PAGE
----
Horticulture

Scheming failure: Apple growers stare at another grim season in Kashmir

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A man and a woman spray chemical fertilisers on apple trees in an orchard in South Kashmir. [FPK Photo/Qayoom Khan].

Following recent highway hassles and market mess, Kashmiri orchardists are now getting paranoid about the next season. A textbook repetition of the failed National Saffron Mission is being witnessed with the High Density Apple Orchard schemes, which look great on paper, but fail on implementation. 

A Srinagar resident lately procured a patch of land for setting up a high density apple orchard. But his desire to become an orchardist was dispirited by the horticulture department’s inability to set the next season’s target. 

And with the valley already bracing for snowfall and long winter, the man is now finding himself at the crossroads. 

Before the official hitch, the grower had spent months going through formalities to procure land and prepared it for apple cultivation. 

“But for the past few months,” he said, “I’ve been waiting for the green signal from the horticulture department. Nobody is listening to me.” 

If the government fails to give the growers targets anytime soon, he said, an entire year of their time and labout will get wasted. 

“This is the time when we need to plant new trees,” the grower said. “If it snows next month, then we cannot plant the trees up to a month. It means we will be left with only one month’s time.”

Notably, in year 2021, the Department of Horticulture signed an MoU with National Agricultural Cooperative Marketing Federation of India Ltd. (NAFED), an apex body of marketing cooperatives for agricultural produce in India. 

As part of the scheme, NAFED had to invest Rs.1700 Crore for High Density Plantation covering 5,500 hectares in the next 5 years. High density apple plantation was also a part of it. 

As part of the scheme, NAFED and horticulture department empanelled Private Enterprises (PEs) whose aim was to implement the scheme to acquire the target of planting 5,500 hectares of land across J&K. 

However, the inability of the department to set the target has even pestered PEs.

According to one PE, who spoke to Free Press Kashmir on the condition of anonymity, an action plan was devised in 2021 to set targets for two years. The old PEs with the department were given a target of 100 hectares of high density apple plantation, while the new ones empaneled by NAFED were given a target of 50 hectares. The growers were also part of the action plan. 

Pertinently, the task of PEs is to get high quality apple trees from different parts of the world. After the procuring shipment, the trees are to be quarantined for a period of one year. After which, the trees are given to the interested growers. 

However, according to another PE, “we don’t know about the targets for this year.” 

Ideally, he added, the targets should have come in the month of July, so that the growers could’ve worked in the dry weather.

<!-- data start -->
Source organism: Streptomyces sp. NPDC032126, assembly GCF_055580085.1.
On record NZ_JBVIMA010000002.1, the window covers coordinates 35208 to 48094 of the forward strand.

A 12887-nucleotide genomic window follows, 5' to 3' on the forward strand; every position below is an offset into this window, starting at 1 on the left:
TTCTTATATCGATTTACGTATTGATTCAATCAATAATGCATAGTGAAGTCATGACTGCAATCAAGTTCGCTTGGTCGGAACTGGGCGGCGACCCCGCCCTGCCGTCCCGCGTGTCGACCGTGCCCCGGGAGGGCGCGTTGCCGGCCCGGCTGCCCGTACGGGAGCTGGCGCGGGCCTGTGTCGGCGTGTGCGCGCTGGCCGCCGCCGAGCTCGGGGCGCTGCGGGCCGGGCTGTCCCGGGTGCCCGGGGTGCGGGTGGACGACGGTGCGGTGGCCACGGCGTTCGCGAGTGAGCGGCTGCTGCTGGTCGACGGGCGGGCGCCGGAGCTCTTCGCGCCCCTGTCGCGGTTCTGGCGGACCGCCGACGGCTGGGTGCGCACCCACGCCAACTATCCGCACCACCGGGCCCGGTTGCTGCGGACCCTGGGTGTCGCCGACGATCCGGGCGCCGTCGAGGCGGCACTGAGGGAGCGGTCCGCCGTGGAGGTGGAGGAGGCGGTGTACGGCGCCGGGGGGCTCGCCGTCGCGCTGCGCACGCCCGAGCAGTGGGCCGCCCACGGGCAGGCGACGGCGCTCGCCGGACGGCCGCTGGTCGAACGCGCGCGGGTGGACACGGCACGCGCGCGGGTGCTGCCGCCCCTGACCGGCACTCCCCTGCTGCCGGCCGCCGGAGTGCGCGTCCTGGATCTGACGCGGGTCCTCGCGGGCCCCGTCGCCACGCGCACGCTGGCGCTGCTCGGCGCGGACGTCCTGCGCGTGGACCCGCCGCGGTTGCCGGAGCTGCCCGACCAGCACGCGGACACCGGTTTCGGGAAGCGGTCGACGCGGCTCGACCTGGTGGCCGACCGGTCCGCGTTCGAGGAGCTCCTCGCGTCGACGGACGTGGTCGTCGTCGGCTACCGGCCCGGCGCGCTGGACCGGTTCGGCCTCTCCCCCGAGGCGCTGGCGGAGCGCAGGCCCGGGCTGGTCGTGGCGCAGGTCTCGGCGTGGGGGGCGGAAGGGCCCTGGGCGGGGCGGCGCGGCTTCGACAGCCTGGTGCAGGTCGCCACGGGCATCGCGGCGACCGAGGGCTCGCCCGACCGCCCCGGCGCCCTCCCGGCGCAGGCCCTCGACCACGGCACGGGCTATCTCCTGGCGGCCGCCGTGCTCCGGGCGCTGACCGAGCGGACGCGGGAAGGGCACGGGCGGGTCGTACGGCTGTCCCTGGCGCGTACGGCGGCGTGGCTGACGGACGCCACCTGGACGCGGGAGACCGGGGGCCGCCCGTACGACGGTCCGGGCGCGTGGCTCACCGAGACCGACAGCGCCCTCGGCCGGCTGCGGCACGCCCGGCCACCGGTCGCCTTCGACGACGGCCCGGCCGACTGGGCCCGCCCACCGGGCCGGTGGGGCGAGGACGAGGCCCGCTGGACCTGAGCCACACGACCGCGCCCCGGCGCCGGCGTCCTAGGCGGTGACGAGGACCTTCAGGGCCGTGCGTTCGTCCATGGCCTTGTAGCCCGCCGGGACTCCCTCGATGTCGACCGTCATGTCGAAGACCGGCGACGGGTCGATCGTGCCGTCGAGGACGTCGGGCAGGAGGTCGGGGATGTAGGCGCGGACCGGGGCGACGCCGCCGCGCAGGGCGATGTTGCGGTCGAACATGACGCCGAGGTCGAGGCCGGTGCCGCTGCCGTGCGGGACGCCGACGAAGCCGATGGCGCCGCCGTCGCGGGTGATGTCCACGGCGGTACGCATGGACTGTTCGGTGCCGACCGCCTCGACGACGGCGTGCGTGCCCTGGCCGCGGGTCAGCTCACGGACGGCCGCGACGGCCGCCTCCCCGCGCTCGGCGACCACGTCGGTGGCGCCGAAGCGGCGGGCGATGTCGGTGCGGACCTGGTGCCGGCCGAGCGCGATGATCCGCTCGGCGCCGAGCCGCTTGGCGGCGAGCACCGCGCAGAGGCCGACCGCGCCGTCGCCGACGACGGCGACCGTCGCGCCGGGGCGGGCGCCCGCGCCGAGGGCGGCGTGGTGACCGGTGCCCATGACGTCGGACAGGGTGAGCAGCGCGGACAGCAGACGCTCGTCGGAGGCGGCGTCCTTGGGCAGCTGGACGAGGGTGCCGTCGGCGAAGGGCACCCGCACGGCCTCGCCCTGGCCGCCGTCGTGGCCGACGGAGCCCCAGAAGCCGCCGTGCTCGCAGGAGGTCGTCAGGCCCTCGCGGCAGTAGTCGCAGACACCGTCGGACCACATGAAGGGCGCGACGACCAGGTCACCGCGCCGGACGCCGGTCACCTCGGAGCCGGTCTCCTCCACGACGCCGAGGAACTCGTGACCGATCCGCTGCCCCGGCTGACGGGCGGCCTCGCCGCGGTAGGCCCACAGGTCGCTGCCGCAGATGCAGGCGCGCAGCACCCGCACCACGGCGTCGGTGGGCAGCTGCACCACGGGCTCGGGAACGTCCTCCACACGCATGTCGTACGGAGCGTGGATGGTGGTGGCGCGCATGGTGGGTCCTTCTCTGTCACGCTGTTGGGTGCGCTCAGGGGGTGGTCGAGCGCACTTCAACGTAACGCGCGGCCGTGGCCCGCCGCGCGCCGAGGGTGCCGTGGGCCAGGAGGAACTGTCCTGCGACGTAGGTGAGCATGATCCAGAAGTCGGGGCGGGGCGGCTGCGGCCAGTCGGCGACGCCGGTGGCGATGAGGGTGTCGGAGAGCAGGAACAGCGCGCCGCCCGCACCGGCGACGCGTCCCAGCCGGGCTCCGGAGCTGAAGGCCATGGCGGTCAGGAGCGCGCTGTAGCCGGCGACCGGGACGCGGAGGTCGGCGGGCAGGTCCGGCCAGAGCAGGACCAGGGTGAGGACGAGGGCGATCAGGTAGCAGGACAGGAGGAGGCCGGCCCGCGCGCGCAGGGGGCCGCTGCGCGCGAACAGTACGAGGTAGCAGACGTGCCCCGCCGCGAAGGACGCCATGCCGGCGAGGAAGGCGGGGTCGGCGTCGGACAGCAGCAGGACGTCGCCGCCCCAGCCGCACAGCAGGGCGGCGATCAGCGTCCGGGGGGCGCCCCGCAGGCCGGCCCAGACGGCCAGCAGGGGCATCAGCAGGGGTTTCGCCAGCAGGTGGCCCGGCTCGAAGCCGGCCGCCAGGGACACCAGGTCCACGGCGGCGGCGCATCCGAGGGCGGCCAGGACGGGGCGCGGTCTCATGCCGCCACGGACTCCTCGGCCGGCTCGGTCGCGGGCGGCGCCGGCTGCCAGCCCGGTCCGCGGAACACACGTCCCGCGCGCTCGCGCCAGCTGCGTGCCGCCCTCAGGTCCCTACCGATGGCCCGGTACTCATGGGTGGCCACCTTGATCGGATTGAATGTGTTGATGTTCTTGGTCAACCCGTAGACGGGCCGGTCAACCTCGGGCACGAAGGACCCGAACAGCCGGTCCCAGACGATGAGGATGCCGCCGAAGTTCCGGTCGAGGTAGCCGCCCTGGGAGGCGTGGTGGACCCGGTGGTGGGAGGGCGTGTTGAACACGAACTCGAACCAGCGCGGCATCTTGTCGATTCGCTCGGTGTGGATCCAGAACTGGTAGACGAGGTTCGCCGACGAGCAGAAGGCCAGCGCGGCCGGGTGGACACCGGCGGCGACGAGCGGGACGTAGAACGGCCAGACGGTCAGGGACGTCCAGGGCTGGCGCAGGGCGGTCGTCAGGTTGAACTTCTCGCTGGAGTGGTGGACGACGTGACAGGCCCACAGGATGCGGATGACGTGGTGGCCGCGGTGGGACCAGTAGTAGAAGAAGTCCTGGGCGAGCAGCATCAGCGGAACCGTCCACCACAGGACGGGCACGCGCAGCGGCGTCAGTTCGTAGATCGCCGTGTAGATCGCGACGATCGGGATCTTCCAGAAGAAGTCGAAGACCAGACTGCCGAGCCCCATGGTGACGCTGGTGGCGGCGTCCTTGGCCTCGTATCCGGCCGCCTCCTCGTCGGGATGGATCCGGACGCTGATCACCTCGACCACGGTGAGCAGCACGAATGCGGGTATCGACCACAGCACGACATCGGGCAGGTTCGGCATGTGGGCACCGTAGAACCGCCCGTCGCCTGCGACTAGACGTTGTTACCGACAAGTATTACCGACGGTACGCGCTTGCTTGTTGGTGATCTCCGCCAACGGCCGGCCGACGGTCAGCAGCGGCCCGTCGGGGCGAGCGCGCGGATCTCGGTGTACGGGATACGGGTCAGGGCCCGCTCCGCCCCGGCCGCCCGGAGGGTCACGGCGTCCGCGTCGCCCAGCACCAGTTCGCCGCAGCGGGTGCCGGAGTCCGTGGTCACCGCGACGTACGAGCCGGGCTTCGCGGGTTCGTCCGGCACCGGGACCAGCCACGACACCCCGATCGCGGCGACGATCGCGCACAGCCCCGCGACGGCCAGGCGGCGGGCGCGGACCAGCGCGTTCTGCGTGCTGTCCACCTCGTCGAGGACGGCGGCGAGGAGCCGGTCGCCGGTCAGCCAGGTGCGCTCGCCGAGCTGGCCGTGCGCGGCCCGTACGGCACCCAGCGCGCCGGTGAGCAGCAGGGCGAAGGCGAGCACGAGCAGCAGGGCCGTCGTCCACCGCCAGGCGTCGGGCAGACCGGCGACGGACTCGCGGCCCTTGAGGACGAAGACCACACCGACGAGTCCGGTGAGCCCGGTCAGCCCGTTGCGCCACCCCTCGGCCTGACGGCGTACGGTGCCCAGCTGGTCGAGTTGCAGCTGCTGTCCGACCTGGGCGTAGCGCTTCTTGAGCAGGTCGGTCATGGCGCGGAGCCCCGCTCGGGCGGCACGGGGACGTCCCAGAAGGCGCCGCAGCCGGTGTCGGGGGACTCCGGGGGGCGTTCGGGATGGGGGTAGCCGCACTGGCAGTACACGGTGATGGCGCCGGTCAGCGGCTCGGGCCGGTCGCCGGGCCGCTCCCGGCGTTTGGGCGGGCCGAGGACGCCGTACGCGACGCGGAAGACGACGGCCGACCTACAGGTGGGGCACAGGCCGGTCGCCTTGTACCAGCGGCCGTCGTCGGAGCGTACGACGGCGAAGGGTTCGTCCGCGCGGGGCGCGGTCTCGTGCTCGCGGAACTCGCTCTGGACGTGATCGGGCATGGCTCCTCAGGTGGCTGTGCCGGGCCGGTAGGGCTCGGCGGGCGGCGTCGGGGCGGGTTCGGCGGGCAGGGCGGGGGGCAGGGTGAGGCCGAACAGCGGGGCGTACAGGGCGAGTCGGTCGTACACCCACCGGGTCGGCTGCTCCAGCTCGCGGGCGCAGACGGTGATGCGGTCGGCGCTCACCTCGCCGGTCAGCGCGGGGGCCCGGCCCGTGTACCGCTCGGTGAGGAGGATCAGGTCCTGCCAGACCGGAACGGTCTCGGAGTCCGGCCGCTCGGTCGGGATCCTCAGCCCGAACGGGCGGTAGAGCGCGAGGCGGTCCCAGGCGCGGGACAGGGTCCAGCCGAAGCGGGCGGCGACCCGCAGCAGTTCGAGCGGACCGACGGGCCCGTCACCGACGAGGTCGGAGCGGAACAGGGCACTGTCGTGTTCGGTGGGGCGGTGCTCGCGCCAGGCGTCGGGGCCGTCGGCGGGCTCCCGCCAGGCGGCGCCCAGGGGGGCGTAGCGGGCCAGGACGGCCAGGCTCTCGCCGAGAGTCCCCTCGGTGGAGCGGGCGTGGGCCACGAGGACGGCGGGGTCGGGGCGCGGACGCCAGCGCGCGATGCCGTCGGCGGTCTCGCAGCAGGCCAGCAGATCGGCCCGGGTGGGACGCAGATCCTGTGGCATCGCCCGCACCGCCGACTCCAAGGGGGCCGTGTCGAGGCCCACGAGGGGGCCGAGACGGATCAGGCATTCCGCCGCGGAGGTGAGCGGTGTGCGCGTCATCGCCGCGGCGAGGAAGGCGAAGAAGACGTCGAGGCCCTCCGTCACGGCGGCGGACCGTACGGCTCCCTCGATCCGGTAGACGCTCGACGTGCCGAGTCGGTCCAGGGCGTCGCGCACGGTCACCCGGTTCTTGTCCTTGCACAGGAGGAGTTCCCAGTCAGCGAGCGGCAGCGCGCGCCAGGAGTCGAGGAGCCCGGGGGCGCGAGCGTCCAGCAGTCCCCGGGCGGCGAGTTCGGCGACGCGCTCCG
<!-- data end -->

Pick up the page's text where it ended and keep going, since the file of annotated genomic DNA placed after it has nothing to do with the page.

“But,” he said, “the delay in targets has not only created mistrust between us and the growers, but also wasted our valuable time.”

The scheme also has provisions to provide 50 per cent subsidy to orchardists for the establishment of high-density orchards accompanied by a loan facility for raising 40 per cent of remaining capital. 

However, according to orchardists, the growers are facing issues in getting feasibility of their land checked.

“I’ve already invested in procuring land,” he said. “And now, before planting trees I’ve to get my land checked for feasibility. But I’m not getting any kind of help from the department. If they don’t give me feasibility, that means I cannot claim my subsidy. So, how can they imagine that a grower will be interested in establishing a high-density orchard?” 

Despite these hiccups, the PEs are terming the scheme “significant and farmer-centric”. 

“This is indeed a very good initiative,” one of them said. “high density plantation has a very good potential to change the horticulture scenario of the valley. But to implement the scheme to its core, all the stakeholders need to work hand in hand, particularly the department of horticulture.”

However, according to a top official from the horticulture department, the work orders based on the plant availability has already been given.

“On the basis of information provided by our field staff, we found that the planting material available on ground was only sufficient for 120 hectares,” the official said.

Regarding the delay in setting targets for the next year, he said, the issue is under process. An official notification is coming by next week, he added, which will convey changes in the overall scheme. 

“The main bottleneck in setting targets is the unavailability of planting material,” the official reiterated. “By planting material we mean only those saplings which can be planted, excluding those in transit or in quarantine.”  

Out of the 11 PEs empanelled by NAFED, he said, only six have given responses to the official communication sent from the department. 

“We know of only 6 PE’s,” the official said, “we haven’t even seen the other five!”

 

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